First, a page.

Latest Articles

David F. Johnson, lead writer for the Texas Fiduciary Litigator blog, presented his paper on “Saving Your Damages Award Via Temporary Injunctive Relief” to the State Bar of Texas’s Damages in Civil Litigation Course in Dallas, Texas, on February 8, 2019.  In addition to a general discussion of issues concerning obtaining temporary injunctive relief, the presentation included a discussion of injunctive relief targeted at securing a defendant’s assets and protecting against dissipation activities. The…
By Frank Amini, Ph.D. and Lekha Gopalakrishnan, Ph.D. Under the U.S. Patent Act, one can patent “any new and useful process, machine, manufacture, or composition of matter, or any new and useful improvement thereof.”[1]  Common exceptions to what can be patented include laws of nature, natural phenomena, and abstract ideas[2]. In recent years, the U.S. Supreme Court has expanded the scope of the common exceptions to what can be patented.  For instance,…
By LaCrecia Perkins and Ladd Hirsch A look back at Business Divorce developments during Texas 2018 reflects a continuing negative trend for private company shareholders[1] who have claims for misconduct against the company’s control group (e.g., majority owners, officers, managers, and/or directors).  The rocky road for Texas shareholders began in 2014 with the Supreme Court’s Ritchie v. Rupe decision,[2] which eliminated the remedy previously available to minority shareholders of securing a court-ordered buyout of…
David F. Johnson, lead writer for the Texas Fiduciary Litigator blog, discusses interesting fiduciary issues that Texas courts have discussed during the survey period of mid-2017 through mid-2018. Some of the issues covered are the tort of intentional interference with inheritance rights, the enforcement of arbitration and forum-selection clauses in trusts and wills, the enforcement of exculpatory clauses in trusts, trustees paying attorney’s fees in litigation, removal of trustees, trustee’s power to dispose of…
David F. Johnson, lead writer for the Texas Fiduciary Litigator blog, presented “Tips for Managing the In-House and Outside Counsel Relationship” to the Southwest Association of Bank Counsel’s webinar series on December 13, 2018.  David discussed how to select counsel; items to include in engagement letters; communication suggestions at the outset of a matter, during a matter, and at the conclusion of a matter; and many other issues.  A copy of his presentation is attached below.…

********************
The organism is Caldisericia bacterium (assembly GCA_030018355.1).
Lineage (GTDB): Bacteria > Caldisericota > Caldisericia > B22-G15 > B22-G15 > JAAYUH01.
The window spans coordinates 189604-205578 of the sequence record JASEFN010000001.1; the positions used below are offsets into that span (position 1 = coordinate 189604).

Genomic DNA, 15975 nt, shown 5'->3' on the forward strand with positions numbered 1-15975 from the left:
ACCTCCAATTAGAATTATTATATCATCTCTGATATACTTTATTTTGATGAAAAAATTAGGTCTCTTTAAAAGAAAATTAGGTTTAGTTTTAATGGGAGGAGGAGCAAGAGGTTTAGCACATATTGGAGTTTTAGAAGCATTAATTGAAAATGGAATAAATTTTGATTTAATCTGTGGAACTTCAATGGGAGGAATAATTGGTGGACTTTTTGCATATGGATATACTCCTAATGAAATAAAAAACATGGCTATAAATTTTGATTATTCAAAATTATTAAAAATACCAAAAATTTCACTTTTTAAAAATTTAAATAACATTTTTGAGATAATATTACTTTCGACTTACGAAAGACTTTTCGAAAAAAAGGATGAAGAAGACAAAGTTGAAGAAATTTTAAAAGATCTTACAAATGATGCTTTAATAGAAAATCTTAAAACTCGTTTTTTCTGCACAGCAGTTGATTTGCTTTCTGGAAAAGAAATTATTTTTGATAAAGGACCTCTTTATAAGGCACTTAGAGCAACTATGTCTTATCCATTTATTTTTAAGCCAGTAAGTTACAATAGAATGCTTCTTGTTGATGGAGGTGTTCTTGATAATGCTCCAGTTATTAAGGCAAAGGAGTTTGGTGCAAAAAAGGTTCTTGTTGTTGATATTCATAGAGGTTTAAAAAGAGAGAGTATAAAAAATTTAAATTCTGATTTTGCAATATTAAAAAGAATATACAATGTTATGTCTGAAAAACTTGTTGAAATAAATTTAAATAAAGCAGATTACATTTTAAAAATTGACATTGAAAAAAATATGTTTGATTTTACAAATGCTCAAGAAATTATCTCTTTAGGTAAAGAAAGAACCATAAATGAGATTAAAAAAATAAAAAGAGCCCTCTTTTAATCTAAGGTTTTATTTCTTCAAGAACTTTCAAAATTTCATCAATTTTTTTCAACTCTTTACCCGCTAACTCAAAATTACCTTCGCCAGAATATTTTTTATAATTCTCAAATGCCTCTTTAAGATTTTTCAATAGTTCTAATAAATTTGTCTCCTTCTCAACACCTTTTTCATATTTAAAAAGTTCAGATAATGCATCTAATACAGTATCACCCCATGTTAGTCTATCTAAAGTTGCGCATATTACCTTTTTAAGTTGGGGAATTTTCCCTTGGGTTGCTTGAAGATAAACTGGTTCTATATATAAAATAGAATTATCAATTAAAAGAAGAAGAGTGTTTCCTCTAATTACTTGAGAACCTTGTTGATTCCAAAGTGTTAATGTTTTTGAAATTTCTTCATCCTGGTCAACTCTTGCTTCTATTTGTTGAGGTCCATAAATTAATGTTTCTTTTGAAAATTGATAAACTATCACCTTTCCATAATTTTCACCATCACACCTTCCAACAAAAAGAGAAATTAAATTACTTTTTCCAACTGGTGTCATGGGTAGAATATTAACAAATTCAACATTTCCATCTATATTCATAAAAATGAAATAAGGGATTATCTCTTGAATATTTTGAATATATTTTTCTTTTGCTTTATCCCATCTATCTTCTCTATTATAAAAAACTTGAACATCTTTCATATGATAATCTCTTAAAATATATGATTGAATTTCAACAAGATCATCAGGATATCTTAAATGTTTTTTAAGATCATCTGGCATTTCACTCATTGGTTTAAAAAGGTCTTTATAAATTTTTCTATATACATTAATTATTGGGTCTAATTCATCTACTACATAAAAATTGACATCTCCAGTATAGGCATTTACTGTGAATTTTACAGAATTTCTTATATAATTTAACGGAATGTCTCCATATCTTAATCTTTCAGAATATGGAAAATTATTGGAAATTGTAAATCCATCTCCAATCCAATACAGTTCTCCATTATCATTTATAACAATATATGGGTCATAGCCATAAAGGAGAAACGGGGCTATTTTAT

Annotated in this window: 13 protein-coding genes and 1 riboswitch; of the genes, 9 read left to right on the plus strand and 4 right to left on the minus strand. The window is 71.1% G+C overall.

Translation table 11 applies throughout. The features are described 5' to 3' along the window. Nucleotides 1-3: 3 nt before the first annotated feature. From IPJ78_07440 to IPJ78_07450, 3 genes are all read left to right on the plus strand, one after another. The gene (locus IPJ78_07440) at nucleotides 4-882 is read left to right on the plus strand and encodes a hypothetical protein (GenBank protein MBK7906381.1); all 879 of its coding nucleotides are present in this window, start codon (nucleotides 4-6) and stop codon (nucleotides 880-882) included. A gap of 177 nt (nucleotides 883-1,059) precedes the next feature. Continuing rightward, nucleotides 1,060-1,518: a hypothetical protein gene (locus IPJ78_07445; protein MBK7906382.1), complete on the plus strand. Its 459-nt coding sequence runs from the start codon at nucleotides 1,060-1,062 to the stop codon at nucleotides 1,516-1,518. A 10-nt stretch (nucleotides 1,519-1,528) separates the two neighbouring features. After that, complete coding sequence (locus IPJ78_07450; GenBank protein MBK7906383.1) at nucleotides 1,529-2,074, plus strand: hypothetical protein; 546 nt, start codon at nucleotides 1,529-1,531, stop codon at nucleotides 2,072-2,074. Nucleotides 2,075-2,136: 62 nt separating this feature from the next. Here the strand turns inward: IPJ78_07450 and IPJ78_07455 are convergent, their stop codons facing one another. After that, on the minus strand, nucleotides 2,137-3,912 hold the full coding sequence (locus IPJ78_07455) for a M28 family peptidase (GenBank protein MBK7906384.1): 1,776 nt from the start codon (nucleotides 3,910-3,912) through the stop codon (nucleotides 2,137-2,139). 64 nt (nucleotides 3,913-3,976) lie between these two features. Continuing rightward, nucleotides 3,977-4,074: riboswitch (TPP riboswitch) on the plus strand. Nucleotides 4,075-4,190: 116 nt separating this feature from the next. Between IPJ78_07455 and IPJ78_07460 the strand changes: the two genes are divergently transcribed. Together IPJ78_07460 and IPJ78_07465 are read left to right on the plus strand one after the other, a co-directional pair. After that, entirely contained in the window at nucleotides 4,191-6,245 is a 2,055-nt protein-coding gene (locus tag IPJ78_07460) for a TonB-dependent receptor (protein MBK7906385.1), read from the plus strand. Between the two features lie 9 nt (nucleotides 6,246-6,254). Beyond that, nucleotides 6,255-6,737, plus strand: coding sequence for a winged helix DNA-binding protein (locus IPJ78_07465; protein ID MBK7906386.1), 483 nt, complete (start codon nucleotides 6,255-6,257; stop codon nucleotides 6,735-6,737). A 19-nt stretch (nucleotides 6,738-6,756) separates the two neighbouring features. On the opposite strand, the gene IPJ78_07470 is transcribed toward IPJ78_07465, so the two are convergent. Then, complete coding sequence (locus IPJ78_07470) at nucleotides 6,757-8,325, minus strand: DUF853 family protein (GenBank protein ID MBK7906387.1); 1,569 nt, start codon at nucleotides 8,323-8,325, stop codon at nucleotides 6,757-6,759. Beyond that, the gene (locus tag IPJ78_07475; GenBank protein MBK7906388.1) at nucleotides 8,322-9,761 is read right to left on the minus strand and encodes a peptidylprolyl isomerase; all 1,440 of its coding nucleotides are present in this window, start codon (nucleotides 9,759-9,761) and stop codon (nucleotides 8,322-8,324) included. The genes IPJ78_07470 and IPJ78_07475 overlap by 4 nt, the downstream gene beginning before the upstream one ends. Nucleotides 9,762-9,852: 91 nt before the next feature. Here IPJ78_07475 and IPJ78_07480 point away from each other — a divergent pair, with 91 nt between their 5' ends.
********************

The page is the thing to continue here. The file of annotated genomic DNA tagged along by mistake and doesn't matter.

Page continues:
By Sam Vinson and Ladd Hirsch In his famous “To Be or Not to Be” soliloquy, Hamlet anguished over whether his future was worth living. [1] Hopefully, private company founders picture a future less bleak than Hamlet’s grim outlook. When the founders of fast-growing private companies accept new investment capital, however, they need to consider the future of the resulting ownership structure of the business, particularly when the financing involves issuing new company shares. When…
By Jeff Balcombe [1] — We are pleased to present this guest post from Jeff Balcombe, a highly regarded business valuation expert based in Dallas, who is a founding principal with his firm BVA Group. In a perfect world, business partners who reach the point of parting ways would have a clear, unambiguous plan in place governing their separation.  Unfortunately, when they engage in business in the real world, many company owners who need a…
“The bad things you can see with one eye closed. But keep both eyes wide open for the little things. Little things mark the great dividing line between success and failure.” Jacob Braude, Author and Humorist (1896-1970) By Sean Brown[1] and Ladd Hirsch In business, an eyes wide open approach is essential to the successful purchase of a private company. When the purchaser of a private company enters into a letter of intent (“LOI”) or…
By Ladd Hirsch and Trip Dyer[1] “There is no such thing as a free lunch.”  It is a common expression with a clear meaning— don’t expect to receive something for nothing.  But there is an important corollary expressed less often: it is possible to receive something that will have value in the future, but without having to pay for it now.  Like seeds waiting to sprout, the concept of a private company profits interest fits…
Thank you to everyone who joined us on September 18 for the webinar “Trustees’ Ability to Retain and Pay Attorneys in Texas.”  The recorded webinar link is available now.  If you are interested in joining our next complimentary webinar or presentation, please send your request to dfjohnson@winstead.com . David F. Johnson, lead writer for the Texas Fiduciary Litigator blog, discusses the following: 1) tips and suggestions for retaining and communicating with counsel and 2) a…